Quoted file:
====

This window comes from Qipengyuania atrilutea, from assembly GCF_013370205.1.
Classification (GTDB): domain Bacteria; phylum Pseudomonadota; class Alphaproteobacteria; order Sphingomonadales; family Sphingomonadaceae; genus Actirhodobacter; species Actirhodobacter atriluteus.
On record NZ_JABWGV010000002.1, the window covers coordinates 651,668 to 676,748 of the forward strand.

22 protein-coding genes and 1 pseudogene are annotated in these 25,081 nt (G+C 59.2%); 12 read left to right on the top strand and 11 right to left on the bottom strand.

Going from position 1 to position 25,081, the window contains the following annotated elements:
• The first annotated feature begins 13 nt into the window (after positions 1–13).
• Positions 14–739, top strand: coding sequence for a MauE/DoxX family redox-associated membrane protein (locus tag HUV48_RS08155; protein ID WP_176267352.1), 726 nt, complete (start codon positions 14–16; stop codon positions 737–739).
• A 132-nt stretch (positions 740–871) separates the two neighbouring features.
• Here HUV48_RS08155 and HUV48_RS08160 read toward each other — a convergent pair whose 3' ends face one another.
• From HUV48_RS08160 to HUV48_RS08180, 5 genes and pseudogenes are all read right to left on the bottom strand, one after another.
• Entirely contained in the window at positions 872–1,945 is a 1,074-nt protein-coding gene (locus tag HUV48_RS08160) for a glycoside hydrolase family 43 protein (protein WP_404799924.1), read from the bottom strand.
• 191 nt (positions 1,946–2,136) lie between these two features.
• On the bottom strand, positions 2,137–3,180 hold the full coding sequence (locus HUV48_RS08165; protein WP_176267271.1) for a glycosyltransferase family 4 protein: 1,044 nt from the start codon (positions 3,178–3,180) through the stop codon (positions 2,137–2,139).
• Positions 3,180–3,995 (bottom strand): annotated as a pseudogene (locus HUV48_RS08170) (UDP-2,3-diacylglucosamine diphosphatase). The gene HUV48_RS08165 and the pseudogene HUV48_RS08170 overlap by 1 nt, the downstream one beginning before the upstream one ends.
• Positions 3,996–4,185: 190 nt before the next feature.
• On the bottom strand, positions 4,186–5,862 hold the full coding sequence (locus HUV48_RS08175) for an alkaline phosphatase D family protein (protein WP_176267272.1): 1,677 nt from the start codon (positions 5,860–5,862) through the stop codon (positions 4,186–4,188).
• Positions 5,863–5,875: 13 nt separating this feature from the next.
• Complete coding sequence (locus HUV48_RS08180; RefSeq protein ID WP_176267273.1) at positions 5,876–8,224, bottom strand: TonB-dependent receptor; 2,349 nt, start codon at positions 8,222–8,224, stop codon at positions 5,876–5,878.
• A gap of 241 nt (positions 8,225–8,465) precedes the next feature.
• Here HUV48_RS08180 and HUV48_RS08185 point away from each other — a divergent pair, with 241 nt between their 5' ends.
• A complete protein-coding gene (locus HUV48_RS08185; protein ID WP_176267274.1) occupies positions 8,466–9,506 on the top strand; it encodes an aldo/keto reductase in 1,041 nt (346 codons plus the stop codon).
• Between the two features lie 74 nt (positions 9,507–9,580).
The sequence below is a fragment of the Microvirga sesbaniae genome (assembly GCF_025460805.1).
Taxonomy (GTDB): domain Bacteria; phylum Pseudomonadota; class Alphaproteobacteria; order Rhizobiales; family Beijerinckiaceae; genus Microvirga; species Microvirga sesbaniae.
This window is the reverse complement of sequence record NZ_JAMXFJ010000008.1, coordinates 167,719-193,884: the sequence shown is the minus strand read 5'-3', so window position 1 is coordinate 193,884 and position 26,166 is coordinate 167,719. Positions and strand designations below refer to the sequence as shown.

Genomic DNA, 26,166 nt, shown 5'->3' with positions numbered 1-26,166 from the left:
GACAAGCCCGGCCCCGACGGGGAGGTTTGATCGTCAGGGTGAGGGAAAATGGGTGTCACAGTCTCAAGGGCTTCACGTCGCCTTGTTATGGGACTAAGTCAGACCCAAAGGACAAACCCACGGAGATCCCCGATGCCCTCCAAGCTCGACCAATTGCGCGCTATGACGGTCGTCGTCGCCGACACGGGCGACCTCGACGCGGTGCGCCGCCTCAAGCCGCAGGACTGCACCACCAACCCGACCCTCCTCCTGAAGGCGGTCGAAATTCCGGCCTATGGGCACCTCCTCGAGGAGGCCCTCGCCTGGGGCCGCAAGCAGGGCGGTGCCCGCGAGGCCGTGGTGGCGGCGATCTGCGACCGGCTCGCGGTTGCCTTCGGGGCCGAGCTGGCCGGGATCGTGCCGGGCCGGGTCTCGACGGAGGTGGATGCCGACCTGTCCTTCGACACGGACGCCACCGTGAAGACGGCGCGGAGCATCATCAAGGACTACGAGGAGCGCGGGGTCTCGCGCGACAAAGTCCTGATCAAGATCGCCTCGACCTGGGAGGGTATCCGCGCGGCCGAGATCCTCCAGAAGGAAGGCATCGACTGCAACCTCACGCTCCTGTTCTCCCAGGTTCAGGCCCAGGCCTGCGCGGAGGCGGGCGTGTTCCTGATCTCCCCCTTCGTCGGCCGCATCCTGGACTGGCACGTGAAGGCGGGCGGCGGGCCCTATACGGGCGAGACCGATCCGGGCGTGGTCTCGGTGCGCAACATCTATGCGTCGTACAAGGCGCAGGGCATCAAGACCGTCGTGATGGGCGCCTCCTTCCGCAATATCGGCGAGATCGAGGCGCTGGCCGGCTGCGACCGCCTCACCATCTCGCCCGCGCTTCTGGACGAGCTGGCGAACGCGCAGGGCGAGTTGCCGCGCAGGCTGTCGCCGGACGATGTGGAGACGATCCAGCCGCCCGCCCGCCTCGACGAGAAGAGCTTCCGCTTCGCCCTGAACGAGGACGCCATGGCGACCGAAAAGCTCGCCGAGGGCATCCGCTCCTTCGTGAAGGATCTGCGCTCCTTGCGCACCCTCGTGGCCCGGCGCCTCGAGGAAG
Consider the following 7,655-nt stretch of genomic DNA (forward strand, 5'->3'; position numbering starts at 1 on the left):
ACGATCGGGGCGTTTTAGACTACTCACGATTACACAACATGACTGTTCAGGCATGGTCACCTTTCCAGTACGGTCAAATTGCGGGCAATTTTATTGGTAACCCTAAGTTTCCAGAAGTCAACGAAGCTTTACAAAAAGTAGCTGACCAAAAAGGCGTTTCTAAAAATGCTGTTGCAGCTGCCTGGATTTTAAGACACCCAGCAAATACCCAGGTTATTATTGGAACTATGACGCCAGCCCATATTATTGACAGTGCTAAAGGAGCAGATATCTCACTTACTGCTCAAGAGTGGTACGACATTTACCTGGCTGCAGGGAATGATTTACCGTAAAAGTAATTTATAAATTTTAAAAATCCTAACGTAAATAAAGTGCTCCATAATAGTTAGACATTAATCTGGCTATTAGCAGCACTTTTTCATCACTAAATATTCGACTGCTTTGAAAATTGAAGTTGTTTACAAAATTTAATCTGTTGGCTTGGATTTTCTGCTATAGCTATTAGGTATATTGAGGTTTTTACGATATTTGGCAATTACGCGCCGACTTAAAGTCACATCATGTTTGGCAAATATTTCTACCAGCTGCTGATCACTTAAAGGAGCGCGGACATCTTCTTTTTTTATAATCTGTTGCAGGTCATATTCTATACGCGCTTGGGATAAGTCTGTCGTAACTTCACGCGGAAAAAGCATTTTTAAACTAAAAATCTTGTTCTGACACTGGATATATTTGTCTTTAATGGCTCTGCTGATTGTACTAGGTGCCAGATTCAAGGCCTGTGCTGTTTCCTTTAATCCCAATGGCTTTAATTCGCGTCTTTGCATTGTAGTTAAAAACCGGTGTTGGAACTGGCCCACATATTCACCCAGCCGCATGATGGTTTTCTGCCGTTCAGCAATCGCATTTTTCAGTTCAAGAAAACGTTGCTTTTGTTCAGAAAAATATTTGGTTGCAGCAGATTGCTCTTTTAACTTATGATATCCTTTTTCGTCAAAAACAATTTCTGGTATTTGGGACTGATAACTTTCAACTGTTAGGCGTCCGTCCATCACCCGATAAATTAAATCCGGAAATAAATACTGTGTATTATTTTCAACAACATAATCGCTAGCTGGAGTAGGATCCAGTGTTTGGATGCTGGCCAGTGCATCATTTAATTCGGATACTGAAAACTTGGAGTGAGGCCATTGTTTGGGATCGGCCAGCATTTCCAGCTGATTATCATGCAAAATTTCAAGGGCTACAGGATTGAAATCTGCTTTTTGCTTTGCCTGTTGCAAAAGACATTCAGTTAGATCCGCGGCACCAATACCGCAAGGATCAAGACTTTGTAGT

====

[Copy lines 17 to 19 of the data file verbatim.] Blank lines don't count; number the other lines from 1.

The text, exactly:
• Positions 5,863–5,875: 13 nt separating this feature from the next.
• Complete coding sequence (locus HUV48_RS08180; RefSeq protein ID WP_176267273.1) at positions 5,876–8,224, bottom strand: TonB-dependent receptor; 2,349 nt, start codon at positions 8,222–8,224, stop codon at positions 5,876–5,878.
• A gap of 241 nt (positions 8,225–8,465) precedes the next feature.